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LEBANON: Nightclub politics

January 3, 2008 |  4:03 pm

Only in Lebanon could an incident at upscale nightclub rise to the level of a national crisis. Last Saturday at a buzzing hour of the night, armed agents of the General Security forces raided Crystal, a pricey watering hole and dance club once described by Businessweek as the city's "largest and flashiest" night venue in a city that prides itself on partying 'til dawn (as shown in the video below).

The security forces verbally roughed up the well-coiffed and expensively perfumed jet-setters and forced them to kneel down for several minutes, local media said. They said were looking for illegal migrant workers from Sudan and arrested a few working at the club.

But there may have been more to it than that. According to the owner of Crystal, quoted by Lebanese papers, the club turned down the son a ranking official at General Security who tried to make a reservation at the over-booked club that same Saturday. Dissed by the disco, the young man got his dad to harass the club, the owner suggested.

General Security, also known as Surete General, is an official body that monitors foreigners in the country. The incident was ridiculed by one blogger, Lebanonesque:

In the land of the many bombings/assassinations, all unresolved, what is the Surete Generale doing? It is raiding exclusive bar-club "Crystal" to harass the owner and hurt his business by scaring and humiliating the crap out of its patrons and employees. Why you ask? Apparently cuz Daddy's....party-son...could not get a table on one of the busiest nights of the year.

General Security issued a statement defending itself Monday, saying the raid fell within its jurisdiction and was not meant to avenge some official's pampered kid. Still the incident has sparked accusatory statements and declarations between the Interior Ministry, which is controlled by the pro-Western ruling majority, and the Hezbollah-leaning General Security.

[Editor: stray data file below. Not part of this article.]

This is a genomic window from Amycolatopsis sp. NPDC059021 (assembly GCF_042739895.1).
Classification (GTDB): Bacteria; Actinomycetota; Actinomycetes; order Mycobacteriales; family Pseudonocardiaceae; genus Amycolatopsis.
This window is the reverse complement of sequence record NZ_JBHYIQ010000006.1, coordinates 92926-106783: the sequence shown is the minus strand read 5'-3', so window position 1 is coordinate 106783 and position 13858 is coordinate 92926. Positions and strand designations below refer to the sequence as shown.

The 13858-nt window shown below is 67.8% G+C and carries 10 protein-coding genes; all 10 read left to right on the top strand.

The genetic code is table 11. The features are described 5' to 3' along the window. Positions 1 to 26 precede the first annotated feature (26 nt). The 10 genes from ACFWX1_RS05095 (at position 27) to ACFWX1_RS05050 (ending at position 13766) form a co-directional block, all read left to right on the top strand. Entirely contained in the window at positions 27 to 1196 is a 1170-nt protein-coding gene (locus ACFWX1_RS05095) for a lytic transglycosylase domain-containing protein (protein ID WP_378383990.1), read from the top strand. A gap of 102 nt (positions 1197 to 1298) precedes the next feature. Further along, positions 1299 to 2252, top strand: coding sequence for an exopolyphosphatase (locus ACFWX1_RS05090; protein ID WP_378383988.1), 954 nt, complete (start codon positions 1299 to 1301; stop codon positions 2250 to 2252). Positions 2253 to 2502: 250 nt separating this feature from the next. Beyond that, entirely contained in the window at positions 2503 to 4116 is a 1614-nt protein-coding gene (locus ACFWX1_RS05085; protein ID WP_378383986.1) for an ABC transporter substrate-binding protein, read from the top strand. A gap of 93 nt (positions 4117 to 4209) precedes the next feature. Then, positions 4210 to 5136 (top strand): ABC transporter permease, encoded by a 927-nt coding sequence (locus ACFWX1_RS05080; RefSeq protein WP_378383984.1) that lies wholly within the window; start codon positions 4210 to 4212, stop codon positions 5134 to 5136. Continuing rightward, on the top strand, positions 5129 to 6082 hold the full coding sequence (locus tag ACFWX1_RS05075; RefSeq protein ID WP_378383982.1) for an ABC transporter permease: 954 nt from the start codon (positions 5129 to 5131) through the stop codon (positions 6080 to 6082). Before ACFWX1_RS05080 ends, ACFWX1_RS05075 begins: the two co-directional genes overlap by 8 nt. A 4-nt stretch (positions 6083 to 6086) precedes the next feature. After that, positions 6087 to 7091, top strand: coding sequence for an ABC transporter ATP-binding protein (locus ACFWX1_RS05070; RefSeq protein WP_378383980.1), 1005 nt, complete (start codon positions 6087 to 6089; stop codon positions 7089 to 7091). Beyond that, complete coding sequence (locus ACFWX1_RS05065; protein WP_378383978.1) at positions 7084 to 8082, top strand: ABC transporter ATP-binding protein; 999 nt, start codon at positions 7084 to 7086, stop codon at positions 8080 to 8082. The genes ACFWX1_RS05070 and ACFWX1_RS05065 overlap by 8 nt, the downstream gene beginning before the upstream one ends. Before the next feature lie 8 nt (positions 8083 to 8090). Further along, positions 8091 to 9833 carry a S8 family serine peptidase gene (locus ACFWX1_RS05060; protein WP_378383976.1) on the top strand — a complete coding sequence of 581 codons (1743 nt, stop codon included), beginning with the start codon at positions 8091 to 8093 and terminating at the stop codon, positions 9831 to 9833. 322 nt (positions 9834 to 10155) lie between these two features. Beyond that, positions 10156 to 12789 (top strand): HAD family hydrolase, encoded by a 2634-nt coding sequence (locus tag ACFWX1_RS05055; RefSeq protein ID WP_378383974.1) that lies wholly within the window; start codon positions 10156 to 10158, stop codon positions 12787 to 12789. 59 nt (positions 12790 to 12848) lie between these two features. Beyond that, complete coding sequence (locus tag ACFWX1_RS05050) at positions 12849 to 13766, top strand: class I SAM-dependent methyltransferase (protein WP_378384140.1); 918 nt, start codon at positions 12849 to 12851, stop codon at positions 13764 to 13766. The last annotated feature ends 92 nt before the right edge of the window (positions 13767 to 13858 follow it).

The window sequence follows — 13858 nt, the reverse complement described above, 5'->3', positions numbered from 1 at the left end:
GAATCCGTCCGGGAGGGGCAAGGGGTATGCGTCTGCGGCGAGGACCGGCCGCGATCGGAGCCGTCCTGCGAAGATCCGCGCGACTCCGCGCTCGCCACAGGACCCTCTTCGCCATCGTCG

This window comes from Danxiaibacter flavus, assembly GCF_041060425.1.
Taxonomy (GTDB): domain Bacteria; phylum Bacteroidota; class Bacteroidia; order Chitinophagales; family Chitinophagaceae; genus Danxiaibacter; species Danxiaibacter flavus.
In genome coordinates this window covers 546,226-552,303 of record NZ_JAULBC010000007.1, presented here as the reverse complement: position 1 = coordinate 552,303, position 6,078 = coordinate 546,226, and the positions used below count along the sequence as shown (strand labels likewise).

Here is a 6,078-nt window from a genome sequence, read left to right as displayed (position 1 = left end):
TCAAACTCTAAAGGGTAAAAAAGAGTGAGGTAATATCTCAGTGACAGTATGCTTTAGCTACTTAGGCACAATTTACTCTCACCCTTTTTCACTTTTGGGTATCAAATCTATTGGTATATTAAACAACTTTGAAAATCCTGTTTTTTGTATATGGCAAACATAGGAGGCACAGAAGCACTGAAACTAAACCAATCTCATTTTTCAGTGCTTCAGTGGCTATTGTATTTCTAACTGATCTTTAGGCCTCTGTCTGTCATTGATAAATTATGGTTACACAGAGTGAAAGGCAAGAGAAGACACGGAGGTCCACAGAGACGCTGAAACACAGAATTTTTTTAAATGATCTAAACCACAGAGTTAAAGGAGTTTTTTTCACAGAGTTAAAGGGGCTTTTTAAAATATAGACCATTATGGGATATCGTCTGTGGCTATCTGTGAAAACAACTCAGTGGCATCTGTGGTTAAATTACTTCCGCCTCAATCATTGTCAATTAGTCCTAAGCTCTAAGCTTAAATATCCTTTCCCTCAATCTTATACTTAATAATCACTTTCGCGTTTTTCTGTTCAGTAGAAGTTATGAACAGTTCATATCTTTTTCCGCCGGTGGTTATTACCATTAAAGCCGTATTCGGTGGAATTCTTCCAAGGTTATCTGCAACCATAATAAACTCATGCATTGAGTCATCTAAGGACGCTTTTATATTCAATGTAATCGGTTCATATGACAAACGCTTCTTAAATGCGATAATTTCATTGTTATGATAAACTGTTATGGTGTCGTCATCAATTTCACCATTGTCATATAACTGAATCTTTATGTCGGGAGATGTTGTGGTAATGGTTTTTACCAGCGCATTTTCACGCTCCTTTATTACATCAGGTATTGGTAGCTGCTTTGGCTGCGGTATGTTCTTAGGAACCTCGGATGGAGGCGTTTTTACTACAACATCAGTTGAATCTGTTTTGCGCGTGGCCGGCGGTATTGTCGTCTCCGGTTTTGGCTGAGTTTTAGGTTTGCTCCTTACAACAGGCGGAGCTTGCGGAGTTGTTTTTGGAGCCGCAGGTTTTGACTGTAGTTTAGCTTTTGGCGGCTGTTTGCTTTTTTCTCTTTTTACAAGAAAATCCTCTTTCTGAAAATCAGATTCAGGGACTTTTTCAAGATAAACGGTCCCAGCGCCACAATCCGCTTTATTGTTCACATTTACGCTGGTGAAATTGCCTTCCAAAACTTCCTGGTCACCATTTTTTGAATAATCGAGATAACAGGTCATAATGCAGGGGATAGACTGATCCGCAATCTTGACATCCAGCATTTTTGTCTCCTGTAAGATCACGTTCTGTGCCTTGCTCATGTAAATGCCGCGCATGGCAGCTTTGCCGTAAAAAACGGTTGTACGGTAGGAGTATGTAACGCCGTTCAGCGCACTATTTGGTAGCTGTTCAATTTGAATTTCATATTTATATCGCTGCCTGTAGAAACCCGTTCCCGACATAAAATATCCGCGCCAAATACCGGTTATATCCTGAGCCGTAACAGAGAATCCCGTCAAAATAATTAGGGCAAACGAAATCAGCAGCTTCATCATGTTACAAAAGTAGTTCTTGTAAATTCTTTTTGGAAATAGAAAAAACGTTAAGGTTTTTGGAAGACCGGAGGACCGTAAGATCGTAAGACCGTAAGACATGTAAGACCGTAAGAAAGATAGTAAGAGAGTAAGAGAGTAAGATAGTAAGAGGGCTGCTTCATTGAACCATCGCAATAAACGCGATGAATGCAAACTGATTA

Even Prime Minister Fouad Siniora expressed his indignation at the behavior of the security forces and immediately summoned for rebuke those responsible for the incident. In Lebanon, a country ruled by various clans and confessional groups, nepotism remains common. Misuse of authority stays often unpunished.

Blogger Riemer Brouwer writes:

It will be interesting to see if Siniora will hold son and dad accountable for the loss of revenue for the owners of Crystal and for the inconvenience for the guests. Imagine being searched while having a drink with friends in a nightclub. It would be nice to think that 2008 will bring justice to those that deserve it. More likely, though, Lebanon will remain a place where you can get away with anything as long as your daddy is considered above the law.

But for once the abuse might not simply pass without any consequences. On Wednesday, the judiciary ordered the arrest of two security officers and three others in connection with the raid, according to Naharnet, the website of the daily An-Nahar newspaper.

The message is clear: You can get away with a lot in Lebanon, but don't mess with the nightlife.

— Raed Rafei in Beirut

Video: An ad promoting Beirut's nightlife is sponsored by the Lebanese government and Middle East Airlines.

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